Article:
When firefighters battle a blaze in a rugged, mountainous region, one of their biggest challenges is simply staying in touch. Their handheld radios often don't stay connected to each other, and many fire crews lack simple, off-the-shelf solutions, such as the portable systems the U.S. armed forces use to set up a communication network in places where infrastructure is lacking.
"The technologies that they're using today are not that different from what their grandparents would've used to put out fires 50 years ago," says John Dabiri, Centennial Professor of Aeronautics and Mechanical Engineering at Caltech and a member of the President's Council of Advisors on Science and Technology (PCAST).
To outline how science and technology could address the problem, PCAST on February 22 issued a new report to President Biden called Modernizing Wildland Firefighting to Protect Our Firefighters. In it, the council recommends a series of ways to provide firefighters with tools and technologies to do their job better and more safely. Frances Arnold, Caltech's Linus Pauling Professor of Chemical Engineering, Bioengineering and Biochemistry, and one of PCAST's three co-chairs, says the need for such action is clear with 100 million Americans now living in areas threatened by wildfire.
"This important and timely report addresses the need and opportunities to use science and technology to fight the wildfires that are devastating communities throughout the West—this threat to lives and livelihoods is growing as we confront the effects of climate change," says Arnold, a Nobel laureate who also serves as director of the Donna and Benjamin M. Rosen Bioengineering Center.
Arnold and her co-chairs tapped Dabiri and Kathy Sullivan, PhD, a former NASA astronaut and administrator of the National Oceanic and Atmospheric Administration (NOAA), to lead a PCAST study investigating the problem. The group's work included meetings with President Biden and Vice President Harris at the White House. "The President encouraged us to prioritize the needs of frontline firefighters, so much of our work involved getting to know the challenges faced by our boots on the ground," Dabiri says.
The council's first and most important recommendation, Dabiri says, is to get the best existing tools into firefighters' hands, especially systems that could give them a better idea of exactly where the flames are spreading in real time. Firefighters in the field sometimes use aircraft and satellite imagery, as well as ground-based sensors for fire detection and monitoring, GPS systems for location tracking, and radio for communications. However, the PCAST report found that failing infrastructure, antiquated technology, and a lack of integration between various firefighting agencies prevented the firefighters from making best use of these tools to stay in touch and stay on top of a fast-moving blaze.
One reason for the shortfall, Dabiri says, is that agencies such as the U.S. Forest Service are overburdened by the cost of battling the increasing number of huge wildfires in recent years. "That cost is increasing exponentially over time," Dabiri says, "At the end of the day, there's no budget left over to think about investments for the next season."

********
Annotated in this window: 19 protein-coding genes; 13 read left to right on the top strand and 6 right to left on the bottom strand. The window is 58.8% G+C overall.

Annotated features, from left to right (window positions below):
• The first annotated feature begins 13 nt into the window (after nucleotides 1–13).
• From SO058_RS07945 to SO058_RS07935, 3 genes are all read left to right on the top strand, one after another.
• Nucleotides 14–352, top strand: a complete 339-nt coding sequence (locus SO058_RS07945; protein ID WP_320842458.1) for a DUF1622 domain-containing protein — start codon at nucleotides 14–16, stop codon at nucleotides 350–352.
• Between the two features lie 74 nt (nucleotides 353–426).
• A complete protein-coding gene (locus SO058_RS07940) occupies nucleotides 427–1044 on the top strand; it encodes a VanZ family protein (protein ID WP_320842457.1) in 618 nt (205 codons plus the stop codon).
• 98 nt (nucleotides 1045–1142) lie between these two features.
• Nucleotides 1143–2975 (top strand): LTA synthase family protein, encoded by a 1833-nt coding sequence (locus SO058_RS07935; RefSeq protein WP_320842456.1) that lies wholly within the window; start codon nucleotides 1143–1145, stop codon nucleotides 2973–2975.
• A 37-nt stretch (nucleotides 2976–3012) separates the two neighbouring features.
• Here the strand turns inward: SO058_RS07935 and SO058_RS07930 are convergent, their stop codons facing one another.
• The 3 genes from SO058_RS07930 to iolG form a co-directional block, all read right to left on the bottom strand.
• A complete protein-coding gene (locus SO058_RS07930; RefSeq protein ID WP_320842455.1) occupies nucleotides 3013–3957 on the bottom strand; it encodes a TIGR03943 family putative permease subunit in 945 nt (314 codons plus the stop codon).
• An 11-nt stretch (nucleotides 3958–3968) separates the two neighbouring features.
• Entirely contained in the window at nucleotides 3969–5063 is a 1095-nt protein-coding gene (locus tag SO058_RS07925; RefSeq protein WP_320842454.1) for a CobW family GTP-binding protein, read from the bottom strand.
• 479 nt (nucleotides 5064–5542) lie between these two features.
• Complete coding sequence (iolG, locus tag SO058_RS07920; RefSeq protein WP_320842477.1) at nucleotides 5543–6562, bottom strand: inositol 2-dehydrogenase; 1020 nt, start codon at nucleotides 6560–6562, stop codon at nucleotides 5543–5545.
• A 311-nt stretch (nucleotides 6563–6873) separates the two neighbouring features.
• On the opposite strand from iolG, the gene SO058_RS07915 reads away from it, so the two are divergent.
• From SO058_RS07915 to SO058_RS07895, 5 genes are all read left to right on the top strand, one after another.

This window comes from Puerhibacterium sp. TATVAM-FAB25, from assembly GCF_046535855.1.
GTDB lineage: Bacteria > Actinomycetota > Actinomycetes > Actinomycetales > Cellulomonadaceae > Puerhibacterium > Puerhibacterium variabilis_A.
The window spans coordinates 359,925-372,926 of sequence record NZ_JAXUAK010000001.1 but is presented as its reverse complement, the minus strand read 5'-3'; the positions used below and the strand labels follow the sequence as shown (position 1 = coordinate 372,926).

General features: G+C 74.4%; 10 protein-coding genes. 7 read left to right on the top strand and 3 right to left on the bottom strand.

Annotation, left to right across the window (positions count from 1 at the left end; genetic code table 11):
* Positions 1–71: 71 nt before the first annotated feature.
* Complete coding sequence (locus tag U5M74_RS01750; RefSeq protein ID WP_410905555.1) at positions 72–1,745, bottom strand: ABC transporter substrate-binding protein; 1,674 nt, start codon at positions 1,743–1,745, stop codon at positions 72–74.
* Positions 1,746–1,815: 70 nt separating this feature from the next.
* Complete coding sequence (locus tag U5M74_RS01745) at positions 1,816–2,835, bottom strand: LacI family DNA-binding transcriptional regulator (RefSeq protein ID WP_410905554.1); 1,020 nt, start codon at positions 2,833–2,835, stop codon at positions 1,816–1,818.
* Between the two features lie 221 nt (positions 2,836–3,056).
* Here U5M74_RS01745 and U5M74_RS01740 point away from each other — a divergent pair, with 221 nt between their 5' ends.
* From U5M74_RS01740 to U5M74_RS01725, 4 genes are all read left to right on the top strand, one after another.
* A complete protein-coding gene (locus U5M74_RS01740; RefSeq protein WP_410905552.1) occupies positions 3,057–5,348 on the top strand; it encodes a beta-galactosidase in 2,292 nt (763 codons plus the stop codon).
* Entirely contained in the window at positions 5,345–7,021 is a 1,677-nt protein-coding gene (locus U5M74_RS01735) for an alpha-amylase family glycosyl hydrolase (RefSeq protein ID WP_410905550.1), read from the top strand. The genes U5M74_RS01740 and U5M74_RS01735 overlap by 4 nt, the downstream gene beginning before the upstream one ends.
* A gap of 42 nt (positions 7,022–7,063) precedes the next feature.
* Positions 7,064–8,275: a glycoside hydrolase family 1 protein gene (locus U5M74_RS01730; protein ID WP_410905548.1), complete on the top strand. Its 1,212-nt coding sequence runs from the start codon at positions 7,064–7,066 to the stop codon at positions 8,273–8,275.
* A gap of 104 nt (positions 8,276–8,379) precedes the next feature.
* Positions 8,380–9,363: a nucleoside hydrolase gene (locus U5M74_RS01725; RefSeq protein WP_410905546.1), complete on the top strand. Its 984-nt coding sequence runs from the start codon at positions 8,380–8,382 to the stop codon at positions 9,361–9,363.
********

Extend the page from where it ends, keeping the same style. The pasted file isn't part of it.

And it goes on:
To that end, the council recommends establishing a joint-agency executive office charged with getting the right technology into the right hands. It also recommends following the model of the Department of Defense, which has established science and technology offices whose purpose is to ensure soldiers have the best technology in hand.
"Let's take technologies that we know exist today, that don't require inventing anything new, and make sure we have those tools in the hands of our firefighters in the same way that when we send our troops into harm's way, we make sure that they have the best science and technology available to them," Dabiri says. "That was, to our minds, the most important recommendation we could make."
PCAST further recommends reassessing existing technologies that could be pulled into firefighting at any stage to improve response, as well expanding access to archival satellite datasets that could help researchers better predict and model how fires start and spread. Lastly, the council looks to the future, suggesting a focus on where advanced technologies that rely on artificial intelligence and autonomous systems could aid firefighters.
Dabiri gives the example of using robotic systems to set "back burns," a common firefighting practice in which firefighters on the ground create controlled burns to eliminate fuel in the path of a fire. It is possible, he says, to envision uncrewed aerial vehicles, or drones, doing this job instead, because they could reach a remote location faster than a human could. Such systems are not yet in use, but start-up companies are already investigating the possibility.
It will take a serious investment to modernize firefighting, Dabiri says. But it is a small one compared to the billions of dollars now spent to combat wildfires, and, he argues, money well spent. "That way, we are not putting out a bunch of 100,000-acre fires. We are putting out those fires that threaten lives and property more rapidly with these next-generation tools. That's the vision."